Washington – A new study conducted in parts of Asia and Africa, where most of the wildlife resides, has shown a significant decline in herbivores in the regions. The study revealed that there has been an increase in the empty landscape in these ecosystems. As per the details of the study around 60% of herbivores are on the verge of extinction.
The team of international wildlife experts, led by Prof. William Ripple of the Oregon State University, conducted the study focused on large herbivores, weighing more than 220 pounds. The aim of the research was to determine the threats leading to the extinction of these species and how widespread the effects are.
Around 74 species of herbivores were the subject of the study. It led to the conclusion that, “without radical intervention, large herbivores (and many small ones) will continue to disappear with enormous ecological, social and economic costs.” Prof. William said: “I expected that habitat change would be the main factor causing the endangerment of large herbivores. But surprisingly, the results show that the two main factors in herbivore declines are hunting by humans and habitat change. They are twin threats.”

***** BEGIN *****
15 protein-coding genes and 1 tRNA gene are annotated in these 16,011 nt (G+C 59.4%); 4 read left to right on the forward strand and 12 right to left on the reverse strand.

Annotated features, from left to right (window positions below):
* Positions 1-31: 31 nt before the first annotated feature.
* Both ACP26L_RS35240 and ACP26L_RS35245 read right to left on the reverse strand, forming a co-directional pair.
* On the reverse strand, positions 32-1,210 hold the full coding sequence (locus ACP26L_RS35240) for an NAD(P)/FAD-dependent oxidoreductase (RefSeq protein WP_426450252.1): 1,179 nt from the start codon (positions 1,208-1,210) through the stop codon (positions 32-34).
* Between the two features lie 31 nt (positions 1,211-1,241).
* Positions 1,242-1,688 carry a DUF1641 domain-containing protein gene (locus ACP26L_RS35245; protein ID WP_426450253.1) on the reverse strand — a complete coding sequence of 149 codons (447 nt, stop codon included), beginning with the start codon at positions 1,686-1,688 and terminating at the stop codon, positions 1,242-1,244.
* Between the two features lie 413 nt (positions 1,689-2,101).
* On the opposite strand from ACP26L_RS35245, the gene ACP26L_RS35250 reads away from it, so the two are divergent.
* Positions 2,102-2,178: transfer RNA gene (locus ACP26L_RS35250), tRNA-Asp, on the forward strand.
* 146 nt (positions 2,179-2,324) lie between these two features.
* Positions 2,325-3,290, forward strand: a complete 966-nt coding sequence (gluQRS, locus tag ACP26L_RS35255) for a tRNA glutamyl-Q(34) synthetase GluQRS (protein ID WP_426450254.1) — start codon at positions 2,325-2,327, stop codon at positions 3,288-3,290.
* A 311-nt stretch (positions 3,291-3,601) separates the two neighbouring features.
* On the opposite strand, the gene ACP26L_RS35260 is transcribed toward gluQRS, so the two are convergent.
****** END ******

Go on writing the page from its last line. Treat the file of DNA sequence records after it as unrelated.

Prof. Ripple had previously conducted a similar research on the decline of carnivorous species. The two studies are interrelated since a decline in herbivores means a shortage of food for the carnivores. The study also pointed out to the fact that competition for food, due to the growing demand for livestock can also be a reason for the decline.
Co-Author, Taal Levi, pointed out that some of the causes are difficult to eliminate the demands of an ever-growing human population are to be met as well. It was the first time that anyone had analyzed the situation as a whole, taking bother carnivores and herbivores into account.
The outcomes of such a decline are very alarming. There is a loss of habitat, disturbances in the food chain and the result of human sources for raw meat. Around a billion people rely on wildlife for their food.